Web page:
Your muse is live in the city and the bush

A Story of a Special Child

My Year with Sammy by Libby Sommer

Have you ever had, or known, or heard tell of a child who was amazing, beautiful, special, and … difficult? Not just difficult, but impossible? Impossible to discipline, impossible to educate, impossible to fit in … tearing her families apart … yet unable to be slotted into any medico/psychological framework?

And she was the most amazing, beautiful, gifted child that ever walked the face of the earth?  That was  Sammy.

If so, I’m sure you’ll want to read Libby Sommer’s novel, “My Year with Sammy”. It’s just been published by a small publishing firm, Ginnindera Press, in Australia, but can also be bought as an e-book from Amazon.

I attended Libby Sommer’s successful book launch, drawing a full house, at the Waverley Library in Bondi last night.

I read the novel when it was still in manuscript form.  And I’ve written a book review that is to be published soon in a leading literary magazine in Sydney.

A Unique Voice

The novel is written in a unique voice and style from the perspective of a grandma. When I first read the manuscript, I thought, That sounds a lot like my gorgeous grandson, and how I wish I could write so beautifully and sensitively about him. He’s amazing and difficult, too, certainly non-compliant, like Sammy, and yet exceptional in many ways.

The tragedy with Sammy, was that there was no diagnosis, nor any in-school or outside assistance to save her or her extended family from distress. Towards the end of the novel, a diagnosis of sorts, “dyslexia”, and the addition of special reading classes at school, do not resolve Sammy’s ongoing behavioural problems. A broken family situation does nothing to help things.

Libby writes in a poetic style, and the novel is structured like a long poem. The middle segment is shorter than the other two parts, and is followed by a much larger third segment.

Metaphors and motifs based on Egyptian mythology abound, and add to the element of mystery and hope permeating the novel. The suggestion is that Sammy’s temperamental nature will be her strengths when she is an adult.

Pick of the Week

Kerryn Goldsworthy’s recent review in the Sydney Morning Herald (Spectrum) and in all the Fairfax media outlets across Australia, chose this book as the “Pick of the Week” in the January 30-31, 2016 edition. Kerryn wrote:

“Eight-year-old Sammy and her long-suffering elder brother, James, spend alternate weeks in the homes of their mother, Madeleine, and that of their father and his new girlfriend. The story is mostly told by Sammy’s maternal grandmother, who helps out as much as she can, and Madeleine needs a lot of help because Sammy is willful, stubborn, determined and strange, and given to tantrums. Libby Sommer writes about this sort of child with more delicacy and intelligence than any other writer on this topic that I’ve ever read. Without sentimentality, she explores the desperation of dealing with a difficult child while staying patient and open-minded. There is no clear diagnosis, only day after day of struggle, all of it negotiated within Sommer’s sharp and subtle observations of Australian society.”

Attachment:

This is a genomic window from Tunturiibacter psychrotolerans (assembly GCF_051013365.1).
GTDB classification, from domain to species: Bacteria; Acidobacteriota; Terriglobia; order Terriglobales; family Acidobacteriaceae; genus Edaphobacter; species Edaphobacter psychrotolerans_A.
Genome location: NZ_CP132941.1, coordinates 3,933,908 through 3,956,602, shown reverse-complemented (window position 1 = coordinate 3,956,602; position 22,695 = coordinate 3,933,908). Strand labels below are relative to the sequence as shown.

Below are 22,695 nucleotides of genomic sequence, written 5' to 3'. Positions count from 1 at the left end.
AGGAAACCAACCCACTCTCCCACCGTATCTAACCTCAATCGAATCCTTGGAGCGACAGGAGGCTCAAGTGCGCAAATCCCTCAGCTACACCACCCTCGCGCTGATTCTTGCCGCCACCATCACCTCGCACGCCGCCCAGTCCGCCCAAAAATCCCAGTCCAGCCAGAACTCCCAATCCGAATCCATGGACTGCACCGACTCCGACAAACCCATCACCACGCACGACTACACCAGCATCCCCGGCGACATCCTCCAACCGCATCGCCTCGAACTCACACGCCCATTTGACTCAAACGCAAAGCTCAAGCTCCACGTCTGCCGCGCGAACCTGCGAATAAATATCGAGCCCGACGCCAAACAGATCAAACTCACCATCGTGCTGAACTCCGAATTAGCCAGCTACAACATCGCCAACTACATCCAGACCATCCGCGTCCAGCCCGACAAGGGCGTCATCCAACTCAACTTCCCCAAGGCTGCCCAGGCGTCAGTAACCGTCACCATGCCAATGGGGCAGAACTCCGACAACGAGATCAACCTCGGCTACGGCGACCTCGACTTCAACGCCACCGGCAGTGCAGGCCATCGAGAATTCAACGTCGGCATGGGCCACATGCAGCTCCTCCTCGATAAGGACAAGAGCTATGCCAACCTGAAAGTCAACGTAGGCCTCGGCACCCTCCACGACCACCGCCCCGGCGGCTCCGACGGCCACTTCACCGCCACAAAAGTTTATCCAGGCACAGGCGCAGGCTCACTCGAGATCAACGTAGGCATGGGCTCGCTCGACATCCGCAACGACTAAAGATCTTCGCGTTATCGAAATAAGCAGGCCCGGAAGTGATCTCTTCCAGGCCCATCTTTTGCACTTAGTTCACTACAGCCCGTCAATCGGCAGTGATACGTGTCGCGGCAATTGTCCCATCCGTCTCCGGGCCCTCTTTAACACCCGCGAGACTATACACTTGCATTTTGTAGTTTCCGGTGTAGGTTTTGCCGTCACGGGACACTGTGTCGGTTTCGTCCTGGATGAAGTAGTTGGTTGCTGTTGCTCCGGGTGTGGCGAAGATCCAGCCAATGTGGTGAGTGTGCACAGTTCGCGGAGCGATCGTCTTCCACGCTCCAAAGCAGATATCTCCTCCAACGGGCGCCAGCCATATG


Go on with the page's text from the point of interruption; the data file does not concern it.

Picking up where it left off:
Delicious language

I found the beginnings to chapters  especially notable for this short review. As a reader, I was grabbed by the very first sentences: “Sammy said she doesn’t like kisses. No kisses and no hugs.” The narrator reveals things bit by bit, slowly, so that the reader can take part in trying to solve the mysteries at the base of the novel: What is the cause of Sammy’s behavioural problems? Will there be a solution in the end?

And the endings are superb:

“I’ll tell Sammy about the great Pharaoh Hatshepsut, the only She-King of Egypt … Look, I’ll say, see the thirty rowers on each boat, side by side, slicing through the River Nile, each stroke moving them closer to Punt, and there—look—there is the homecoming: the potted myrrh saplings, sacks of frankincense, fragrant ointments, wood, ebony and ivory, all collected on the journey and brought back home…The great Hatshepsut, I’ll say. Egypt’s most determined Queen.”

Libby has just started her own blog, and her About page tells Libby’s own fascinating story on the road to publication. Visit it at Her website is at


The cover of the book was designed by Libby’s daughter, Erika Sommer.


  1. Ian Harry Wells

    To some degree I can empathise with your friend and her family over Sammy’s behaviours. Our daughter is a special education teacher currently on staff at Glenvale School, Narara, which is a New South Wales Department of Education and Communities school for Central Coast students who have a significant disability. The school provides high quality special education for those students from age four to eighteen years of age with moderate to severe intellectual disability. The school also provides programs for students of primary age with emotional disturbance. I shudder at the difficulties those children and their families face. I take my hat off to the dedicated staff members all of whom do a job I would find next to impossible to face daily.

    • Anne Skyvington

      It takes a special person to work in these schools. I had a stint once at Wairoa School for handicapped kids in Bondi, and I must admit it was difficult, but rewarding. I’m still getting over the excitement of my friend’s book launch, which was actually launched by Dr Karl. I’ve just helped Libby set up a blog, which is essential these days for promoting your book. Great to hear from you again, Ian, and I will get around to looking at your poem, along with Roger’s ghost story. Thanks for your support.

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